* * * * People of my generation know far too much about Byron. We know the nature of his relationship, both with Lady Oxford and with Mrs. Mule. He was never a reticent person, and in the last forty years we have had full opportunity to witness the pageant of his bleeding heart. He was a man who was so passionately interested in his own -biography that, in spite of his nomadic existence, he preserved an inconceivable number of relics from his own past. He was one of those egoistic men who try to every letter which they receive. Among the papers, for instan_ which were found in his room at Missolonghi there is a note very slight importance written to him by a French Levantine a Athens thirteen .years before. It would be possible with this vas documentation to reconstruct a diary covering almost every day of Byron's adult life. The result has been that for the present genera- tion Byron the man has completely overshadowed Byron the poet. We have become so fascinated by his character that we tend to forget not only his poetry but even his legend. Yet it was that legend t which gave to the Pilgrim of Eternity a fame such as no other c English poet has achieved during his own lifetime. Goethe, for instance, who had no illusions at all regarding Byron's intellectual capacity, assured Eckermaon that "a character of such eminence has never existed before and probably will never come again." Lamartine, as we know, regarded Byron as the symbol of his age.

And even Stendhal, who was not given to facile enthusiasms and who had been disconcerted by Byron when he met him in Milan, refers to his " Apollonic quality." How can so subtle a psychologist as Stendhal have discovered this Olympian radiance in a man whom we regard as a weak, humorous, touchy, unscrupulous but on the whole agreeable hedonist? - * * * *

We can understand, of course, the " Byron fever" which swept through London drawing-rooms of atz. It was entrancing to discover that the " man of loneliness and mystery " Was, in fact, a young, peer of really astonishing good looks who could be seen leaning aloof against a column in Melbourne House. We can understand how the apparent anarchism of Byron's earlier poems appealed to a generation which was bored by the eighteenth century and disillusioned by the reaction against it. We can understand how his excessive individualism delighted an age which was dis- gusted both by the old order and the new. We can understand how the British aristocracy (who had for so many years been deprived of their accustomed solace of foreign travel) enjoyed the guide-book element in Byron's poetry, and how the romantic sensi- bilities of the time relished these strongly-coloured pictures of primitive, although contemporarys conditions. We can well under- stand why Byron became fashionable ; what we do not understand is why his earlier poems made so lasting appeal to men of deep intelligence and wide culture. It is not sufficient to attribute the whole Byronic legend to the maladie du siècle, or to rest content with Taine's dictum that " no more illustrious prey was ever sacrificed to the century's disease." Such explanations account for much, but they do not account for Goethe's admiration, for Stendhal's famous phrase, or for the fact that a hundred Midland squires should have been hushed to awed silence in the dining-room at Belvoir. We finds it difficult to recapture the state of mind, the serious receptiveness, of so diverse an audience.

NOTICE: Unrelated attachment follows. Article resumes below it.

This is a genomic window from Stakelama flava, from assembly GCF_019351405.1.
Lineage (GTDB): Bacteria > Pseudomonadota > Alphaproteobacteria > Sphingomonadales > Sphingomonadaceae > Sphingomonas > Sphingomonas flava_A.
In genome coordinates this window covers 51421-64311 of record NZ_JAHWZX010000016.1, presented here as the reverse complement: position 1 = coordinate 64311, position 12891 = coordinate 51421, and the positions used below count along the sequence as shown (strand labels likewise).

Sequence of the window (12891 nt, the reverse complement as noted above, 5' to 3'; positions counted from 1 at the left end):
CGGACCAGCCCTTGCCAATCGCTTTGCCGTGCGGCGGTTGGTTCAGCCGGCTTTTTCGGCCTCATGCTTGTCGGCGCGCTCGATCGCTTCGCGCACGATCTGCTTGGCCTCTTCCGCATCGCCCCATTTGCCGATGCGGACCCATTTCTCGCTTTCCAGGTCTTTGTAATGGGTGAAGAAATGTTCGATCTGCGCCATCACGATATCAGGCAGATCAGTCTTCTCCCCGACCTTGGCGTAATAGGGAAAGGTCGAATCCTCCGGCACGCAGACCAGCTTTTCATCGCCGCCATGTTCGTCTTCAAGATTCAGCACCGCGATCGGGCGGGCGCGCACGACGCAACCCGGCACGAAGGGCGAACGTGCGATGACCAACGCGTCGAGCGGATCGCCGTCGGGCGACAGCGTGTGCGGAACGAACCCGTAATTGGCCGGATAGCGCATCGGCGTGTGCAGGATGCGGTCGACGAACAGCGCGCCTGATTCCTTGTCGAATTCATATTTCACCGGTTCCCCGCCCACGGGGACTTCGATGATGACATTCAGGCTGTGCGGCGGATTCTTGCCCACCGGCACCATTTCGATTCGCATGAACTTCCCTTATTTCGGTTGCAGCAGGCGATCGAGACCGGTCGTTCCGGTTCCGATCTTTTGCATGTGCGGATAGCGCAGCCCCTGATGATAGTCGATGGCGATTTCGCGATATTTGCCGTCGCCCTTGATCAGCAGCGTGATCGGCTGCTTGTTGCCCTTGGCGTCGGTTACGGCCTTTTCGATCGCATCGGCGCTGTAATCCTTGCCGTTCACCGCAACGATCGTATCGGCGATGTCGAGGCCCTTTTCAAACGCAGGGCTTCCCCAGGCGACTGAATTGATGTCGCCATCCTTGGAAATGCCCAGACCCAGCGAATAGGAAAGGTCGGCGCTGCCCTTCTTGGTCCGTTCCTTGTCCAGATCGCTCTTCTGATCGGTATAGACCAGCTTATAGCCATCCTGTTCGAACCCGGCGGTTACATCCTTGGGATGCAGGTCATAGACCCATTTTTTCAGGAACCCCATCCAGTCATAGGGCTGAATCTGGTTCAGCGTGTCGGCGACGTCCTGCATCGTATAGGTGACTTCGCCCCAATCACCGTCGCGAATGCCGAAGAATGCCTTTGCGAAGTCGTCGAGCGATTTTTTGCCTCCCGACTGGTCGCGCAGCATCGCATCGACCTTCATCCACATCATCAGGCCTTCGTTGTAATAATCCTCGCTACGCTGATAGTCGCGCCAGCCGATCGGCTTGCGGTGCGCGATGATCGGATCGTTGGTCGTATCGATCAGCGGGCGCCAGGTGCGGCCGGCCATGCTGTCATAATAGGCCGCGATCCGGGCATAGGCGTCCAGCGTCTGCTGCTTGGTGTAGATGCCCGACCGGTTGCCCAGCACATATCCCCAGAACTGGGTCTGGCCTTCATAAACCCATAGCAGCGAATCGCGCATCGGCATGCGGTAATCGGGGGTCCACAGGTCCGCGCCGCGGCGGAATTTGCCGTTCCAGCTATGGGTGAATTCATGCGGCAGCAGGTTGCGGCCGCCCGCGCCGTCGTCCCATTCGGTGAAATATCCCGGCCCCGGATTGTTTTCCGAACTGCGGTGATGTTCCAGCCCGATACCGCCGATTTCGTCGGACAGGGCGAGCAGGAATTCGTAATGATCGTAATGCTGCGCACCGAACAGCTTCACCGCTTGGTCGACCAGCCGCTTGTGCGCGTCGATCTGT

* * * * The answer is, I think, that Byron's poetry appealed to the sophisticated and to the unsophisticated for different reasons. ' The latter enjoyed it partly because it was descriptive, and therefore easily recognisable, and partly because it was rhetorical, and there- fore easily memorised. Moreover, they mistook Byron's vehemence for virility ; in his poems their own physical energy became articulate. But what on earth was the quality of pleasure which Goethe derived? Not intellectual, assuredly. " Once he starts thinking," Goethe said to Eckemiana, "he becomes a child." For Goethe and his fellow-intellectuals Byron was predominantly a symbol- Euphorion or,Apollo—a figure of statuesque serenity shining through the mists of a disillusimed world. Was that conception wholly fantastic? Byron, was a man of many attitudes, but his death at Missolonghi was not a pose. Nor need we wonder that this shining sacrifice should, on that morning of May 14th, 1824 have sent dark ripples of distress throughout the world.